As a result, Junior's Farm has become Marty's Mill, though the difference is not as pronounced as one might think. "I don't care what anyone says—we've always worked hard here," says Pro Bowl strong safety Rodney Harrison. "We may have lacked talent last season and we may have lacked discipline, but we didn't lack heart."
Schottenheimer would be hard-pressed to disagree. Early in training camp, he choked up as he told the Chargers that they were the hardest-working team he's ever seen. He says he thinks San Diego can win now, even with a second-year quarterback—Drew Brees—who has thrown only 27 NFL passes running the show. This is a coach who likes to ride his defense, and the additions of free-agent middle linebacker Donnie Edwards and rookie cornerback Quentin Jammer, the fourth pick in the draft out of Texas, should bolster an already strong unit.
There's no question who remains the main man. " Junior Seau is one of the top two or three linebackers ever to play," Schottenheimer says. "I think he goes home at night and plugs himself into a socket. I've never been around a human being with as much energy."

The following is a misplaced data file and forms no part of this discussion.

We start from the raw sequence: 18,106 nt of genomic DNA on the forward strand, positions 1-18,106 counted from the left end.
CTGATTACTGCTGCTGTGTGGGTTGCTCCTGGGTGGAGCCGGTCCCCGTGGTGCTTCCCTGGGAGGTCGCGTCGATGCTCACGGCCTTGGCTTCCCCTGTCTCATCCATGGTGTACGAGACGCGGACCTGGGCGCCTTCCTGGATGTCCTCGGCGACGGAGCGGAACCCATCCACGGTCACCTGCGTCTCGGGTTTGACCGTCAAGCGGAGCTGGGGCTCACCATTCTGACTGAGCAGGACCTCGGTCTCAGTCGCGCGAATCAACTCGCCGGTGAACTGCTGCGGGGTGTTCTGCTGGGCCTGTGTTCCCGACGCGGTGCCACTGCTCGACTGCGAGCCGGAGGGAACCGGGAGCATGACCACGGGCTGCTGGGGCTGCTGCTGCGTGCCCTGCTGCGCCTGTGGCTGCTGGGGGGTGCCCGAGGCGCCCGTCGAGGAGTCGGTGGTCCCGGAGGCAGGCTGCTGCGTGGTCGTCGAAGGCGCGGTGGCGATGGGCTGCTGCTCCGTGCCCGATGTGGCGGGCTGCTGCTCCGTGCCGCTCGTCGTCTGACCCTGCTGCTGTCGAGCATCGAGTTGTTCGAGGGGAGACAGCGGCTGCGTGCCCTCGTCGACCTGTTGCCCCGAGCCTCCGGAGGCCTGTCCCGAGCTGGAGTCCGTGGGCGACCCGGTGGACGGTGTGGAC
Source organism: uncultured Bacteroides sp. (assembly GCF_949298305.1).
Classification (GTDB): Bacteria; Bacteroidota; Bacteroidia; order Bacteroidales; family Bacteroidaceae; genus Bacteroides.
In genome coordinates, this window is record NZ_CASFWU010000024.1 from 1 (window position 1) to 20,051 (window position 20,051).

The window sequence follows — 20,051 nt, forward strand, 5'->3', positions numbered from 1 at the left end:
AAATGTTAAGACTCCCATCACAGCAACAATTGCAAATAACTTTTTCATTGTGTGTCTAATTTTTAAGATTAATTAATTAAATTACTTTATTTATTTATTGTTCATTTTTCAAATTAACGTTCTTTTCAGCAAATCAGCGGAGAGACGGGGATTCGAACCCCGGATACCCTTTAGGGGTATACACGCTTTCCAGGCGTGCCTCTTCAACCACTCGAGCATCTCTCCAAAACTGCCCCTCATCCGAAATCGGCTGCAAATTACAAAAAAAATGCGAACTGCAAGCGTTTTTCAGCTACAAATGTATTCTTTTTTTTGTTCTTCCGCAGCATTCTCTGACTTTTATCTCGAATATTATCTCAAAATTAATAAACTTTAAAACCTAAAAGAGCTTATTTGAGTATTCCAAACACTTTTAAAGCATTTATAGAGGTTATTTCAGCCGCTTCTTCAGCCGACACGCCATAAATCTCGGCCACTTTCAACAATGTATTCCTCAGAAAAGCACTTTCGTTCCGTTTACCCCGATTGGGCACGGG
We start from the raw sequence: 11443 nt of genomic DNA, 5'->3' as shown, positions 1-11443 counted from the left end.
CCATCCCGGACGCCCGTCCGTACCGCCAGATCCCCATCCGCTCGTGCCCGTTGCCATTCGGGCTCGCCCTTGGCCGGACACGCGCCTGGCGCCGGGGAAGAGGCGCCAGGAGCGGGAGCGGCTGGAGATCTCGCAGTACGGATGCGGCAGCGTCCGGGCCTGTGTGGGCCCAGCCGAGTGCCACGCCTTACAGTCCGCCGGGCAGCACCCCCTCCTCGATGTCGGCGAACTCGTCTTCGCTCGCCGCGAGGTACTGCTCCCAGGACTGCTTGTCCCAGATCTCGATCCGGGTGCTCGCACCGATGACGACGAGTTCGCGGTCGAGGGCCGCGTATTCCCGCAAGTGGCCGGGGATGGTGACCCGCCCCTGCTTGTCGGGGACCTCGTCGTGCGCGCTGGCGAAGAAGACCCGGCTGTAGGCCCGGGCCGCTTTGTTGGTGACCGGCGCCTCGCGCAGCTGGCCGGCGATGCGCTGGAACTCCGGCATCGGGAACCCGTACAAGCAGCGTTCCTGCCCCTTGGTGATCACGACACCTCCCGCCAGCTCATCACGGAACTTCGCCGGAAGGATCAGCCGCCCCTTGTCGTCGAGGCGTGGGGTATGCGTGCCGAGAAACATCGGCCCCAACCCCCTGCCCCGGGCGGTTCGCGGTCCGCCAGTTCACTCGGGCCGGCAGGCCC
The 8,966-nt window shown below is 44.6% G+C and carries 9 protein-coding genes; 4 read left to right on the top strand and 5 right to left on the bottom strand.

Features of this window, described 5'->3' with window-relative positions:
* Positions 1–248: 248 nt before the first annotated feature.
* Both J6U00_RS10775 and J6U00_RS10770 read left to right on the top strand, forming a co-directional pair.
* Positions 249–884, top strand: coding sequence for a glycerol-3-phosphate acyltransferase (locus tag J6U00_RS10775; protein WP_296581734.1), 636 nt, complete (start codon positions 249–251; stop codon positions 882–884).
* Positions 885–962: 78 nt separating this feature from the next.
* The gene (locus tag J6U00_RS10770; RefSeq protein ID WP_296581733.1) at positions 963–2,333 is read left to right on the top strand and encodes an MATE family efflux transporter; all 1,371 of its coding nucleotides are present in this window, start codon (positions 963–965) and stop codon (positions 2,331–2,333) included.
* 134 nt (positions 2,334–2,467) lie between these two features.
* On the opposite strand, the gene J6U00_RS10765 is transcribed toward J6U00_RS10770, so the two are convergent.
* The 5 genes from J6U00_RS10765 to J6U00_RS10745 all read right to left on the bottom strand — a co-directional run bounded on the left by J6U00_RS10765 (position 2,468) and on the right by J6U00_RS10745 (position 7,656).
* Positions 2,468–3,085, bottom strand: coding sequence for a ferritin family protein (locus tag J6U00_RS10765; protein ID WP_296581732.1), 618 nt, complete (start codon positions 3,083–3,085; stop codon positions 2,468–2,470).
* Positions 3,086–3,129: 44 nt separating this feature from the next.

Seau's penchant for making educated guesses is also legendary, and that's where the adjustment to Schottenheimer and his schemes could get sticky. As Harrison says, "There's no room for freelancing in this defense. If you're out of position, you're going to get burned."
Seau and Schottenheimer downplay any philosophical conflict. The coach says he'll allow for his star's "playmaker" tendencies, and Seau says, "There's no scheme I haven't played in or against, so it's not that big a deal." Right now, only the Pacific is making waves in San Diego, and it's likely to stay that way for as long as Seau chooses.
If all goes as planned, when the mai tais start flowing next February, Junior will have the last laugh.
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